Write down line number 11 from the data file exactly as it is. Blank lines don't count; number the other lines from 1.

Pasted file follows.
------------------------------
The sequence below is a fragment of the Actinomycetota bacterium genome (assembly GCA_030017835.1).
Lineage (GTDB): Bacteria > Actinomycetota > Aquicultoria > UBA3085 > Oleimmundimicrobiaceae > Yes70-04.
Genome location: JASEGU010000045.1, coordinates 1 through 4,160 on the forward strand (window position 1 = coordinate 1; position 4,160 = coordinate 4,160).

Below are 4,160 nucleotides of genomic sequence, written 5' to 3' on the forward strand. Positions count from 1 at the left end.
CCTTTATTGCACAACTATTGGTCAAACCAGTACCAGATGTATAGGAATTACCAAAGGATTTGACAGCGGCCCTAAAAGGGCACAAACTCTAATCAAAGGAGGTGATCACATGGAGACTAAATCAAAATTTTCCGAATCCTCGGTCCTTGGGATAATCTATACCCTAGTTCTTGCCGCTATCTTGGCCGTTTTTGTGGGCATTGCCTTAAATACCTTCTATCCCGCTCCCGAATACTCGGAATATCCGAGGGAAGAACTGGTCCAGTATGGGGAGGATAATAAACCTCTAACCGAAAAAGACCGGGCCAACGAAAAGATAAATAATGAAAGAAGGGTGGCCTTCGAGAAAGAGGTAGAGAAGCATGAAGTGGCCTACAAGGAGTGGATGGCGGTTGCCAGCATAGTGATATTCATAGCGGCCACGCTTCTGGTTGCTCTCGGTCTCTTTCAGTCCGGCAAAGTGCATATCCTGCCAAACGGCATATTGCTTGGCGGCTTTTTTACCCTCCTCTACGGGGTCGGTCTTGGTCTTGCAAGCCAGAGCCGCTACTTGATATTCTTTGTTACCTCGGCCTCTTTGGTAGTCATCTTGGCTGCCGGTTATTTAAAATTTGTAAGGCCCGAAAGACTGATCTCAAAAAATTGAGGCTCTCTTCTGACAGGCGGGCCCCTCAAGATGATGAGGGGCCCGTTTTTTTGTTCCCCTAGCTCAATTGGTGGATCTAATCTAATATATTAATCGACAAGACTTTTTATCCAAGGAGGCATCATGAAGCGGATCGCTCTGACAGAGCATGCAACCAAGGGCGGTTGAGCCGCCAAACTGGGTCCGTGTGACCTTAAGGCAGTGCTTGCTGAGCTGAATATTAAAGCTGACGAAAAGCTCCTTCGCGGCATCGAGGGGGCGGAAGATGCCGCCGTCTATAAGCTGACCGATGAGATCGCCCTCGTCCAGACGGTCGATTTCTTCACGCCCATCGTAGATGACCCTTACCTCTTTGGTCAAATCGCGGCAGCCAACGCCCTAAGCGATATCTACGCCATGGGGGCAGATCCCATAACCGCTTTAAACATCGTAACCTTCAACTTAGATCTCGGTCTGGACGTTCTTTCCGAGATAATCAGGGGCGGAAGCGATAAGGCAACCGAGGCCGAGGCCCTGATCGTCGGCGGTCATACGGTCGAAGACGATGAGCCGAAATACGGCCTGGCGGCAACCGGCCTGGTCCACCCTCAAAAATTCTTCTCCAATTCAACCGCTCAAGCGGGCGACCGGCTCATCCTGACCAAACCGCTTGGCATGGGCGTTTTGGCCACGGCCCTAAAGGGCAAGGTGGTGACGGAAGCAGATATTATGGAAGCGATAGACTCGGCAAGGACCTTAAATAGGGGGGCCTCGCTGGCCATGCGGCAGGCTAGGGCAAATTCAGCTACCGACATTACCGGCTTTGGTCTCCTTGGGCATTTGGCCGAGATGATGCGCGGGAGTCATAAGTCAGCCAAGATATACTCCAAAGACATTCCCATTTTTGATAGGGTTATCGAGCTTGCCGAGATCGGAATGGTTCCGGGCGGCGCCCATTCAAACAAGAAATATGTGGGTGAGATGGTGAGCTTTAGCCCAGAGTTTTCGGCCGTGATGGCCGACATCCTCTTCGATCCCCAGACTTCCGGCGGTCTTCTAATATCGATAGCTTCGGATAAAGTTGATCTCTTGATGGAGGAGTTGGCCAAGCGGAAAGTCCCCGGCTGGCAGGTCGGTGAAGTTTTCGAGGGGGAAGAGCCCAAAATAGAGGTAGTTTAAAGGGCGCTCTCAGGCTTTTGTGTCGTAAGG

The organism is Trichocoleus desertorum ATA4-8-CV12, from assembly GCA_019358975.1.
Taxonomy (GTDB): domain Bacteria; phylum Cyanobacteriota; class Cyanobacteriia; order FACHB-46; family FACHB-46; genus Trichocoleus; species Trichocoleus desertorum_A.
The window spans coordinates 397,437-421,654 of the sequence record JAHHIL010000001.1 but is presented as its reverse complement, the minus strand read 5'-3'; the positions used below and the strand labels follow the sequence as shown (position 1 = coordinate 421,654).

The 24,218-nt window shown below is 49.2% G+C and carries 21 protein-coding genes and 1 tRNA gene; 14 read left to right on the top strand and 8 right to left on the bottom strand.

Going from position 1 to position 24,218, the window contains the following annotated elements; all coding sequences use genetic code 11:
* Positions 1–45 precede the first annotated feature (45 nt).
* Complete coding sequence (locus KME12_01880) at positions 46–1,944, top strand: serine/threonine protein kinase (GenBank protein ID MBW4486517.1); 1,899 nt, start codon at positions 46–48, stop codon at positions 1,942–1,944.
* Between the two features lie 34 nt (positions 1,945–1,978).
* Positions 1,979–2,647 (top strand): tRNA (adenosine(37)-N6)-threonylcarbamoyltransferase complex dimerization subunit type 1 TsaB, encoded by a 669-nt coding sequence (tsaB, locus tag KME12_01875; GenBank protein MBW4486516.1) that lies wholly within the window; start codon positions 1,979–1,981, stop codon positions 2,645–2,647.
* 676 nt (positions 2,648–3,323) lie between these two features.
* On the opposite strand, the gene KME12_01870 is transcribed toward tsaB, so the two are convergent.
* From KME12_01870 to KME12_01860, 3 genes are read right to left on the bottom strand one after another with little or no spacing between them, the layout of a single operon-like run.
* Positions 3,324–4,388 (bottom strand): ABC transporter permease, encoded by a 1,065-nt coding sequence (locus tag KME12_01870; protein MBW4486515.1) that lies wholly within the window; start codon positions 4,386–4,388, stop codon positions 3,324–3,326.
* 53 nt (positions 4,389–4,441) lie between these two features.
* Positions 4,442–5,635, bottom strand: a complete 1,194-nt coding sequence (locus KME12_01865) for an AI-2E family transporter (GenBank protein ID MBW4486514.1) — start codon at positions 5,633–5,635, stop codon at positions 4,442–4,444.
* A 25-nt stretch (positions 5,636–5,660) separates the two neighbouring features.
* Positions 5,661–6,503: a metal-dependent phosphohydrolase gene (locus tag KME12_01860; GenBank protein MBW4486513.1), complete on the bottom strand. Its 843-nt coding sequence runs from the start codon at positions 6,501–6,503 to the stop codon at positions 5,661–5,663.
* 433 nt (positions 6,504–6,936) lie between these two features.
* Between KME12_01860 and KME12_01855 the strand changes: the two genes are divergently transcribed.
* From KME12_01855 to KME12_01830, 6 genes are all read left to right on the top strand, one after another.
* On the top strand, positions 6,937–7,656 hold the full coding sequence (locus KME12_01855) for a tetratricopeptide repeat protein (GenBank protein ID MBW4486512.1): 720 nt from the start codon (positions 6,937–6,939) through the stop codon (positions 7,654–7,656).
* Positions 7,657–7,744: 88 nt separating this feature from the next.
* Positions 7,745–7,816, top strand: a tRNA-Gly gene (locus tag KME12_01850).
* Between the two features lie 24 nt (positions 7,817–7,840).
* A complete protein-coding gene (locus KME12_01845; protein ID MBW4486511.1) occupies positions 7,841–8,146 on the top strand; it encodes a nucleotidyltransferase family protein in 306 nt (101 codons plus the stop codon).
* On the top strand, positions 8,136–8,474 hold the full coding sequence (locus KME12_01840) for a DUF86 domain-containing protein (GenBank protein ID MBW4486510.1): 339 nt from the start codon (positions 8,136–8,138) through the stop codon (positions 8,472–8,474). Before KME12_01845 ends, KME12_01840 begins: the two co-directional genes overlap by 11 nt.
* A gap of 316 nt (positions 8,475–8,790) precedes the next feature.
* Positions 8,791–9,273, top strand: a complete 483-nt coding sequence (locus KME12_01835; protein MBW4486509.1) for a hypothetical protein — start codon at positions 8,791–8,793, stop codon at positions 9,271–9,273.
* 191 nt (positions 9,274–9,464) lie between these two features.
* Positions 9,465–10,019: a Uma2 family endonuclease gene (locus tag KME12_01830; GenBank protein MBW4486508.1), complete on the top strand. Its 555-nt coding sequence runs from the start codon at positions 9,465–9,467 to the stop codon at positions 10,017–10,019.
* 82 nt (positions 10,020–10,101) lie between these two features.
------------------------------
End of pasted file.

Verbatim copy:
* Positions 1–45 precede the first annotated feature (45 nt).